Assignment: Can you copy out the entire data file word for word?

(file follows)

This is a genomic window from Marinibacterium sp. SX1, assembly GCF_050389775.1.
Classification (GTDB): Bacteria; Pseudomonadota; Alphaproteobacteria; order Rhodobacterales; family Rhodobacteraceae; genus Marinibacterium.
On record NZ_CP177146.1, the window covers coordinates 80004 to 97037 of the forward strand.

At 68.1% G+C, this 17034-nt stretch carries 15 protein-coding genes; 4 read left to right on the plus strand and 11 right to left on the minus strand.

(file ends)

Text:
This is a genomic window from Marinibacterium sp. SX1, assembly GCF_050389775.1.
Classification (GTDB): Bacteria; Pseudomonadota; Alphaproteobacteria; order Rhodobacterales; family Rhodobacteraceae; genus Marinibacterium.
On record NZ_CP177146.1, the window covers coordinates 80004 to 97037 of the forward strand.

At 68.1% G+C, this 17034-nt stretch carries 15 protein-coding genes; 4 read left to right on the plus strand and 11 right to left on the minus strand.